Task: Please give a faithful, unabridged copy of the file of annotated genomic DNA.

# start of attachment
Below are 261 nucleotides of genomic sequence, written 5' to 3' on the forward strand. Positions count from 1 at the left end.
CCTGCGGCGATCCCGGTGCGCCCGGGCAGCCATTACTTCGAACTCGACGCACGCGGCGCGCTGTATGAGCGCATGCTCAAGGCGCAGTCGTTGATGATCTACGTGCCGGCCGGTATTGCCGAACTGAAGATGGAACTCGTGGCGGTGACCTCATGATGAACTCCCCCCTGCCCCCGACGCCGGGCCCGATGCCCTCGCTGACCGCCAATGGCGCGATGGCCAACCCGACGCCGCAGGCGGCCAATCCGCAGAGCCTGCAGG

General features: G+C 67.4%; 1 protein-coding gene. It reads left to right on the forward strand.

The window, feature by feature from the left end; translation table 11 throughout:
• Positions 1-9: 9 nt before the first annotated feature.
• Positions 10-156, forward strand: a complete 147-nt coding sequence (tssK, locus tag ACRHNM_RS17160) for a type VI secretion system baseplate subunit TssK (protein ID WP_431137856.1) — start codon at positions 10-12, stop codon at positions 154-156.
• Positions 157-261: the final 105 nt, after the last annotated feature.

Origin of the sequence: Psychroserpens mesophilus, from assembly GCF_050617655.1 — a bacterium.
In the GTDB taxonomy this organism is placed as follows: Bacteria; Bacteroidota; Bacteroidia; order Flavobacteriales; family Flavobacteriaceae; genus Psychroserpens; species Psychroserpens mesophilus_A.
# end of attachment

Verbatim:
Below are 261 nucleotides of genomic sequence, written 5' to 3' on the forward strand. Positions count from 1 at the left end.
CCTGCGGCGATCCCGGTGCGCCCGGGCAGCCATTACTTCGAACTCGACGCACGCGGCGCGCTGTATGAGCGCATGCTCAAGGCGCAGTCGTTGATGATCTACGTGCCGGCCGGTATTGCCGAACTGAAGATGGAACTCGTGGCGGTGACCTCATGATGAACTCCCCCCTGCCCCCGACGCCGGGCCCGATGCCCTCGCTGACCGCCAATGGCGCGATGGCCAACCCGACGCCGCAGGCGGCCAATCCGCAGAGCCTGCAGG

General features: G+C 67.4%; 1 protein-coding gene. It reads left to right on the forward strand.

The window, feature by feature from the left end; translation table 11 throughout:
• Positions 1-9: 9 nt before the first annotated feature.
• Positions 10-156, forward strand: a complete 147-nt coding sequence (tssK, locus tag ACRHNM_RS17160) for a type VI secretion system baseplate subunit TssK (protein ID WP_431137856.1) — start codon at positions 10-12, stop codon at positions 154-156.
• Positions 157-261: the final 105 nt, after the last annotated feature.

Origin of the sequence: Psychroserpens mesophilus, from assembly GCF_050617655.1 — a bacterium.
In the GTDB taxonomy this organism is placed as follows: Bacteria; Bacteroidota; Bacteroidia; order Flavobacteriales; family Flavobacteriaceae; genus Psychroserpens; species Psychroserpens mesophilus_A.